Science Ahoy!

a legacy of our discomgoogolation

Archive for the ‘Biology’ Category

BioBeer

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As if we needed an excuse to drink beer.

a group of Rice University students are […] using genetic engineering to create beer that contains resveratrol, a chemical in wine that’s been shown to reduce cancer and heart disease in lab animals.

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Written by Elgie Shepard

October 17, 2008 at 8:03 am

Riddle

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So how many cells does it take to screw a light bulb?

One, it seems.

Monkeys taught to play a computer game were able to overcome wrist paralysis with an experimental device that might lead to new treatments for patients with stroke and spinal cord injury.

Remarkably, the monkeys regained use of paralyzed muscles by learning to control the activity of just a single brain cell.

Written by Elgie Shepard

October 16, 2008 at 2:50 pm

Slimy Propulsion

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First the gecko.  Now the snail.

`A UC San Diego engineer has revealed a new mode of propulsion based on how water snails create ripples of slime to crawl upside down beneath the surface. […]

Some freshwater and marine snails crawl by “hanging” from the water surface while secreting a trail of mucus. The snail’s foot wrinkles into little rippling waves, which produces corresponding waves in the mucus layer that it secretes between the foot and the air. […]

Anette Hosoi of the Massachusetts Institute of Technology, has already imitated the adhesive/ lubricating propulsive method of land snails to drive a robotic device.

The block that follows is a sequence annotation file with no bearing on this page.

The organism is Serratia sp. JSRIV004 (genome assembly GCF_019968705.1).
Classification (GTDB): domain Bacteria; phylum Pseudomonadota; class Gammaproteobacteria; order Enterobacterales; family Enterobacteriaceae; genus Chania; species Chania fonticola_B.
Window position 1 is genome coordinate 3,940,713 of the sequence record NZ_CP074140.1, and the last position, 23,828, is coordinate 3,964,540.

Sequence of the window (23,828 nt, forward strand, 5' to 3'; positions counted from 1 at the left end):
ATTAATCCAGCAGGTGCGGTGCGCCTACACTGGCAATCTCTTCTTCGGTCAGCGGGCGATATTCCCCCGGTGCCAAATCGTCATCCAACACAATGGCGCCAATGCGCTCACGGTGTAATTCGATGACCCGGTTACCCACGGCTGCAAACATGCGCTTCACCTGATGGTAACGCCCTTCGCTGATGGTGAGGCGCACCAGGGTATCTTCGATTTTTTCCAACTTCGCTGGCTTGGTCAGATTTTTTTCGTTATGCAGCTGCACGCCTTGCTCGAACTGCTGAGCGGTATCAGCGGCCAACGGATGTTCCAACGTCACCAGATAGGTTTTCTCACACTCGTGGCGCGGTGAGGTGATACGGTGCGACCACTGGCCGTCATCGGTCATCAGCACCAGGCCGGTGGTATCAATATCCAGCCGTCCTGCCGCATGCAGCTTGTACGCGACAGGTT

Written by Elgie Shepard

October 11, 2008 at 11:57 am

Show Me the Meaning of Being Lonely

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Show me the meaning of being lonely
Is this the feeling I need to walk with
Tell me why I can’t be there where you are

Simply because it is inhabitable, baby.

The first ecosystem ever found having only a single biological species has been discovered 2.8 kilometers (1.74 miles) beneath the surface of the earth in the Mponeng gold mine near Johannesburg, South Africa. There the rod-shaped bacterium Desulforudis audaxviator exists in complete isolation, total darkness, a lack of oxygen, and 60-degree-Celsius heat (140 degrees Fahrenheit).

D. audaxviator survives in a habitat where it gets its energy not from the sun but from hydrogen and sulfate produced by the radioactive decay of uranium.

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Written by Elgie Shepard

October 11, 2008 at 11:27 am

Something’s Fishy

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Electricity from coal? yes.  Wind? yes. Sun? yes.  Atoms? yes.

Fish?

Applying modern engineering design tools to one of the basic units of life, they [researchers at Yale University and the National Institute of Standards and Technology] argue that artificial cells could be built that not only replicate the electrical behavior of electric eel cells but in fact improve on them. Artificial versions of the eel’s electricity generating cells could be developed as a power source for medical implants and other tiny devices, they say.

It seems electric eels have special cells called electrocytes that can generate electric potentials of up to 600 volts. The article goes on to say that

LaVan and partner Jian Xu developed a complex numerical model to represent the conversion of ion concentrations to electrical impulses and tested it against previously published data on electrocytes and nerve cells to verify its accuracy. Then they considered how to optimize the system to maximize power output by changing the overall mix of channel types.

Written by Elgie Shepard

October 4, 2008 at 11:18 am